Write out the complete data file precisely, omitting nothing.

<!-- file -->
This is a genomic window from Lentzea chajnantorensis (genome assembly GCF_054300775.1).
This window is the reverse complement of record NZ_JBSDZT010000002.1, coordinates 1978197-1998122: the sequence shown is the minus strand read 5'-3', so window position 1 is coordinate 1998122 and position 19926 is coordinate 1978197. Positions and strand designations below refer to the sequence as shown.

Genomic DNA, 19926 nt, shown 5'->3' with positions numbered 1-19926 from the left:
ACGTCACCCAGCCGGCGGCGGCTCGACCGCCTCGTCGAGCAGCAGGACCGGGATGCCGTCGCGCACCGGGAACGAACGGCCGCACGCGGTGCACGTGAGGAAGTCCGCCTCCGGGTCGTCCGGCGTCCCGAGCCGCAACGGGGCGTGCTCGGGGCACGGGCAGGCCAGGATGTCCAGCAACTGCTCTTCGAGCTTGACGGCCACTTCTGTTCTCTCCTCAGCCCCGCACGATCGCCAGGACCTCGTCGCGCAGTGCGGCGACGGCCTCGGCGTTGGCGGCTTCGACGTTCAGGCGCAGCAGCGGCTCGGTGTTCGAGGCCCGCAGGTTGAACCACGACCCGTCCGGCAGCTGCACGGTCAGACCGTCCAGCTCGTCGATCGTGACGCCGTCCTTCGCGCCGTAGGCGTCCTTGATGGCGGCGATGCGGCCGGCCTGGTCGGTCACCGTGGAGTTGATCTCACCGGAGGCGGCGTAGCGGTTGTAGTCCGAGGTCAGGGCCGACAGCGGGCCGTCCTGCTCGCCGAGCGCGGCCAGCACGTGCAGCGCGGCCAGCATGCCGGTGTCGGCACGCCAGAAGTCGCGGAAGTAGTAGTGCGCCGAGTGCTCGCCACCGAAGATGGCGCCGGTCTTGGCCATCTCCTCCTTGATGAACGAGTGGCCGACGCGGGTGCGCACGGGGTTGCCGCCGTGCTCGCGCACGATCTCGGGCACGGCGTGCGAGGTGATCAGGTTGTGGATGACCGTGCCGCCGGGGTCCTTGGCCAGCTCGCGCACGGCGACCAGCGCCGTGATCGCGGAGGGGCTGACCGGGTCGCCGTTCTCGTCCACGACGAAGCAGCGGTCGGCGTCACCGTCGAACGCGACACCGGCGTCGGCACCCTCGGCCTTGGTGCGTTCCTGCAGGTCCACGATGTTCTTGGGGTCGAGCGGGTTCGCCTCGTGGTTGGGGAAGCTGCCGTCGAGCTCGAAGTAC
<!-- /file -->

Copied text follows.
This is a genomic window from Lentzea chajnantorensis (genome assembly GCF_054300775.1).
This window is the reverse complement of record NZ_JBSDZT010000002.1, coordinates 1978197-1998122: the sequence shown is the minus strand read 5'-3', so window position 1 is coordinate 1998122 and position 19926 is coordinate 1978197. Positions and strand designations below refer to the sequence as shown.

Genomic DNA, 19926 nt, shown 5'->3' with positions numbered 1-19926 from the left:
ACGTCACCCAGCCGGCGGCGGCTCGACCGCCTCGTCGAGCAGCAGGACCGGGATGCCGTCGCGCACCGGGAACGAACGGCCGCACGCGGTGCACGTGAGGAAGTCCGCCTCCGGGTCGTCCGGCGTCCCGAGCCGCAACGGGGCGTGCTCGGGGCACGGGCAGGCCAGGATGTCCAGCAACTGCTCTTCGAGCTTGACGGCCACTTCTGTTCTCTCCTCAGCCCCGCACGATCGCCAGGACCTCGTCGCGCAGTGCGGCGACGGCCTCGGCGTTGGCGGCTTCGACGTTCAGGCGCAGCAGCGGCTCGGTGTTCGAGGCCCGCAGGTTGAACCACGACCCGTCCGGCAGCTGCACGGTCAGACCGTCCAGCTCGTCGATCGTGACGCCGTCCTTCGCGCCGTAGGCGTCCTTGATGGCGGCGATGCGGCCGGCCTGGTCGGTCACCGTGGAGTTGATCTCACCGGAGGCGGCGTAGCGGTTGTAGTCCGAGGTCAGGGCCGACAGCGGGCCGTCCTGCTCGCCGAGCGCGGCCAGCACGTGCAGCGCGGCCAGCATGCCGGTGTCGGCACGCCAGAAGTCGCGGAAGTAGTAGTGCGCCGAGTGCTCGCCACCGAAGATGGCGCCGGTCTTGGCCATCTCCTCCTTGATGAACGAGTGGCCGACGCGGGTGCGCACGGGGTTGCCGCCGTGCTCGCGCACGATCTCGGGCACGGCGTGCGAGGTGATCAGGTTGTGGATGACCGTGCCGCCGGGGTCCTTGGCCAGCTCGCGCACGGCGACCAGCGCCGTGATCGCGGAGGGGCTGACCGGGTCGCCGTTCTCGTCCACGACGAAGCAGCGGTCGGCGTCACCGTCGAACGCGACACCGGCGTCGGCACCCTCGGCCTTGGTGCGTTCCTGCAGGTCCACGATGTTCTTGGGGTCGAGCGGGTTCGCCTCGTGGTTGGGGAAGCTGCCGTCGAGCTCGAAGTAC